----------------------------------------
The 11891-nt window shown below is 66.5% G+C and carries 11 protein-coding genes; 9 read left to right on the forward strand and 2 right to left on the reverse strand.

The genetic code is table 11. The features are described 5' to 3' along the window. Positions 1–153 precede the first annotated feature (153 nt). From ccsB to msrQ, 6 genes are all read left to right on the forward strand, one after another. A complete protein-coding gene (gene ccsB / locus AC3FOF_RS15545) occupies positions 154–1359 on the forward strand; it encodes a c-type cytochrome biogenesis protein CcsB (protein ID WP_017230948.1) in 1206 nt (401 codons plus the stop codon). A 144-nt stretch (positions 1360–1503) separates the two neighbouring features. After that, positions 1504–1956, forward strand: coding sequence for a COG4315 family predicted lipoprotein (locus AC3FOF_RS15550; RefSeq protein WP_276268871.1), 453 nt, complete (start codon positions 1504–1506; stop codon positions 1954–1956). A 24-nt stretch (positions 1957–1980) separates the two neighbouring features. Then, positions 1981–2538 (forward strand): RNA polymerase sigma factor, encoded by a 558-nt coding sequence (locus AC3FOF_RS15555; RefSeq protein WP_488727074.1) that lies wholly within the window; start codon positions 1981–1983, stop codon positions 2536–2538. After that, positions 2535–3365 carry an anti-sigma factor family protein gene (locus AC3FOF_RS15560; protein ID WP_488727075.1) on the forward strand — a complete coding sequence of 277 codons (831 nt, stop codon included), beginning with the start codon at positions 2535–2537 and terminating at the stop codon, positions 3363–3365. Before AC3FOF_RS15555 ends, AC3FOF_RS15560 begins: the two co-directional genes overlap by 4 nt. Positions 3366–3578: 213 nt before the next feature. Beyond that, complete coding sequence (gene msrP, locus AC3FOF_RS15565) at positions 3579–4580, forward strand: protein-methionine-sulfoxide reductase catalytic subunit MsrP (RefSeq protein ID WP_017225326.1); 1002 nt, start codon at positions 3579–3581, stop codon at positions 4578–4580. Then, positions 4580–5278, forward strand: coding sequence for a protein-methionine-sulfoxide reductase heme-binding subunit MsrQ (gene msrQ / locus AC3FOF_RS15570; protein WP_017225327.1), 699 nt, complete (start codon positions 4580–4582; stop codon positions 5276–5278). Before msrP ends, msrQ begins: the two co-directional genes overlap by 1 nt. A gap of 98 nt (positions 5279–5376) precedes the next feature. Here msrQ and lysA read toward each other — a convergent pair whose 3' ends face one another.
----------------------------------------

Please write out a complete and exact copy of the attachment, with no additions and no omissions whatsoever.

The 11891-nt window shown below is 66.5% G+C and carries 11 protein-coding genes; 9 read left to right on the forward strand and 2 right to left on the reverse strand.

The genetic code is table 11. The features are described 5' to 3' along the window. Positions 1–153 precede the first annotated feature (153 nt). From ccsB to msrQ, 6 genes are all read left to right on the forward strand, one after another. A complete protein-coding gene (gene ccsB / locus AC3FOF_RS15545) occupies positions 154–1359 on the forward strand; it encodes a c-type cytochrome biogenesis protein CcsB (protein ID WP_017230948.1) in 1206 nt (401 codons plus the stop codon). A 144-nt stretch (positions 1360–1503) separates the two neighbouring features. After that, positions 1504–1956, forward strand: coding sequence for a COG4315 family predicted lipoprotein (locus AC3FOF_RS15550; RefSeq protein WP_276268871.1), 453 nt, complete (start codon positions 1504–1506; stop codon positions 1954–1956). A 24-nt stretch (positions 1957–1980) separates the two neighbouring features. Then, positions 1981–2538 (forward strand): RNA polymerase sigma factor, encoded by a 558-nt coding sequence (locus AC3FOF_RS15555; RefSeq protein WP_488727074.1) that lies wholly within the window; start codon positions 1981–1983, stop codon positions 2536–2538. After that, positions 2535–3365 carry an anti-sigma factor family protein gene (locus AC3FOF_RS15560; protein ID WP_488727075.1) on the forward strand — a complete coding sequence of 277 codons (831 nt, stop codon included), beginning with the start codon at positions 2535–2537 and terminating at the stop codon, positions 3363–3365. Before AC3FOF_RS15555 ends, AC3FOF_RS15560 begins: the two co-directional genes overlap by 4 nt. Positions 3366–3578: 213 nt before the next feature. Beyond that, complete coding sequence (gene msrP, locus AC3FOF_RS15565) at positions 3579–4580, forward strand: protein-methionine-sulfoxide reductase catalytic subunit MsrP (RefSeq protein ID WP_017225326.1); 1002 nt, start codon at positions 3579–3581, stop codon at positions 4578–4580. Then, positions 4580–5278, forward strand: coding sequence for a protein-methionine-sulfoxide reductase heme-binding subunit MsrQ (gene msrQ / locus AC3FOF_RS15570; protein WP_017225327.1), 699 nt, complete (start codon positions 4580–4582; stop codon positions 5276–5278). Before msrP ends, msrQ begins: the two co-directional genes overlap by 1 nt. A gap of 98 nt (positions 5279–5376) precedes the next feature. Here msrQ and lysA read toward each other — a convergent pair whose 3' ends face one another.